“Wait right here,” she said, turning around and giving him a nice look at her shapely backside.
He guessed she was making some kind of arrangements for Rose to be looked after, maybe having her stay with Mickey’s grandmother. Mickey, Jack had noticed, was on the verge of being too old to hang out with a nine-year old girl, but still seemed to indulge her like an older brother. He wondered when exactly that dynamic would change, and then put those thoughts away entirely.
There was still time to drive away, but Jackie had a definite appeal and aside from the whole Rose’s mother thing and the fact that the Doctor would be furious, why the hell should he? Liza would be suspicious, but she’d never know for sure, and that wasn’t a good enough reason anyway. He used the time to make a few arrangements of his own.
Jackie came back wearing a black dress that could have been painted on, and a pair of heels that made Jack admire her dexterity in negotiating the less than perfectly paved tarmac of the Estate.
He knew that his own jeans didn’t leave much to the imagination either and their renewed greeting had the air of two predators sizing each other up.
“Hello,” she said, with a smile that held no shyness whatsoever.
Their eyes met and while he might have kissed Jackie then and there, her life required a bit more discretion than that. Jack knew how to play those games, although he often threw the rules out the window for the thrill that came with breaking them.
Jack opened the car door and she got in, giving him a flash of her legs and a slightly nervous smile. As he got in the driver’s side and gunned the engine, he promised himself that he’d make the ride worthwhile for both of them.
He’d booked a room at a deluxe hotel and arranged for dinner at a four-star restaurant afterwards. He even offered to take her dancing, but she declined, stressing that she really did need to get back to Rose, and Jack was secretly relieved at that, because dancing would always mean so much more to him.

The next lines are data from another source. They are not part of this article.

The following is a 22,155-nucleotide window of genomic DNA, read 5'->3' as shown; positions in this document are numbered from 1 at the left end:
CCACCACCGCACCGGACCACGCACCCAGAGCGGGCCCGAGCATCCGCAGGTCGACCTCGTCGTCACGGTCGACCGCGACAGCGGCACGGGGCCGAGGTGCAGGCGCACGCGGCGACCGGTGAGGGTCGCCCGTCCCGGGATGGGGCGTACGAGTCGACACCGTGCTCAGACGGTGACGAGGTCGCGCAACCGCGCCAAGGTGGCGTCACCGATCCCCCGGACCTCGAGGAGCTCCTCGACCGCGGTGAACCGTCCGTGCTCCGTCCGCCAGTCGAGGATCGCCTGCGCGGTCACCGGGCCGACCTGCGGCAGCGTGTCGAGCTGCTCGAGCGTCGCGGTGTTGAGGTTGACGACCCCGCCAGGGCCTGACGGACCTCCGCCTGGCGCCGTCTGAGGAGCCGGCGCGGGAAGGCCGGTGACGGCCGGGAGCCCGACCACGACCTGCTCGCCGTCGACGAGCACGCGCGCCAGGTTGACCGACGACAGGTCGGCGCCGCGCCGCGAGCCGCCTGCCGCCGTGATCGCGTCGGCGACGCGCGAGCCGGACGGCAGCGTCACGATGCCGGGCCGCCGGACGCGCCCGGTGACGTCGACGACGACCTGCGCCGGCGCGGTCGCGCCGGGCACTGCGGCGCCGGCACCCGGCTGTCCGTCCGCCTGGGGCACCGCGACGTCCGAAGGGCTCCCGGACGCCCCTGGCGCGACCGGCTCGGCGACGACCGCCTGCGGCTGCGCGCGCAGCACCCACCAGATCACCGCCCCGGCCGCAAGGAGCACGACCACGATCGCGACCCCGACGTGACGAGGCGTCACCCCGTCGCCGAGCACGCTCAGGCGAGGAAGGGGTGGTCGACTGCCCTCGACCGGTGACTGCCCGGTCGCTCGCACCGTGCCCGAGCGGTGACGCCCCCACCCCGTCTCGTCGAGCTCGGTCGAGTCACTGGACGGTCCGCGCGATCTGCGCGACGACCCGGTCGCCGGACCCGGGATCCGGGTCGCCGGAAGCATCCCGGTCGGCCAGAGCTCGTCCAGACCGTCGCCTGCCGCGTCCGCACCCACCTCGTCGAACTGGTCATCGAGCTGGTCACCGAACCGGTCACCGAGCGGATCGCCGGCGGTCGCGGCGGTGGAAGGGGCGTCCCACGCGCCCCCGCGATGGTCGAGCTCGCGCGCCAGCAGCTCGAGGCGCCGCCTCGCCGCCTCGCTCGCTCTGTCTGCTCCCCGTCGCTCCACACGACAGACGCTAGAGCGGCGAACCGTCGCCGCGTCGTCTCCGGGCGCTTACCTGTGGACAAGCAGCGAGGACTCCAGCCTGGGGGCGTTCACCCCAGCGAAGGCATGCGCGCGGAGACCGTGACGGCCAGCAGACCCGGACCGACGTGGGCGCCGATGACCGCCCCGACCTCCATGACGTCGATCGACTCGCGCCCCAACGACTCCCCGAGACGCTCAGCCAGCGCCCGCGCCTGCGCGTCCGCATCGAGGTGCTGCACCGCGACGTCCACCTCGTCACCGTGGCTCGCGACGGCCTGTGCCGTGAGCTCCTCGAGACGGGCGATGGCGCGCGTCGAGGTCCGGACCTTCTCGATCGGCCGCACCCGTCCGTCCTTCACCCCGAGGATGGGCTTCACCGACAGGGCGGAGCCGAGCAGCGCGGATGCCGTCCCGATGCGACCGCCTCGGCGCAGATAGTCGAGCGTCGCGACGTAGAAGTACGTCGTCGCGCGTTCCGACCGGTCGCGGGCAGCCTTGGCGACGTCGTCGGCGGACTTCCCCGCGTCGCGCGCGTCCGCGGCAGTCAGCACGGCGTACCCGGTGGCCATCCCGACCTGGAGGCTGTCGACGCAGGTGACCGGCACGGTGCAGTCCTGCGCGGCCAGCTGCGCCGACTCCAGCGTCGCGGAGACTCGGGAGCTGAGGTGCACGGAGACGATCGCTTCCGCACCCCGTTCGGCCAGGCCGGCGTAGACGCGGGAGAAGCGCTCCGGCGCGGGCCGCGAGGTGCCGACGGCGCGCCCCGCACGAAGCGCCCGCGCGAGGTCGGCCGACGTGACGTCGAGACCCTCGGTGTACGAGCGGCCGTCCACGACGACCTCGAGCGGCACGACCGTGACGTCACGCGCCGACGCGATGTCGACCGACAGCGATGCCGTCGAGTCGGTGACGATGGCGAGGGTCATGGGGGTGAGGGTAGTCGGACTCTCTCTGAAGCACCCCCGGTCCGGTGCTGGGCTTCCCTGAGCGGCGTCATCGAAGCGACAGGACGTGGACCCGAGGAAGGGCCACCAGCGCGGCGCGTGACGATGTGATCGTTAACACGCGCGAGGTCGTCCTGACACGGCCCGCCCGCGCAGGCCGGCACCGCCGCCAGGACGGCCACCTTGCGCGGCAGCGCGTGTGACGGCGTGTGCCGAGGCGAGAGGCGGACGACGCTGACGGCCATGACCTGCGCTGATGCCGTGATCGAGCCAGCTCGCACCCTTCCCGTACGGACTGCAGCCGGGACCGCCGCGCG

As for what had happened in the hotel room, he had no doubt he’d done right by her. He was Jack Harkness, after all.
Except that it was only the once. There was never any question about that for either of them. She’d been the one who insisted that this could never happen again, even as she clutched the sides of his leather jacket as he was risking a good-bye kiss when he dropped her off at Bucknall House.
It wasn’t something he was proud of, but Jack was long past feeling guilty for taking pleasure where he found it, if such a time had ever existed for him.
And here they were, ten years later. The life lived showed in her face, especially the lines around her eyes, while Jack only felt the years and hundreds more on the inside, because life, especially his life, was never fair.
“You weren’t there for me, were you?”
Jackie knew things now. Things about time travel and parallel worlds and Daleks and all the wonderful, horrible things that went along with the Doctor.
“Was it the Doctor sent you to keep an eye on her?”
So maybe she didn’t know everything. Just as well.
Jack watched the Doctor, both of them, making the rounds of his former companions, from Sarah Jane to Mickey to Martha and of course keeping a keen eye on Donna, who was now part Doctor too, and Jack still couldn’t quite wrap his mind around that idea without the rest of his body perking up uncomfortably. The one thing he could tell even from a distance was that the two men who were the Doctor were both completely absorbed with Rose.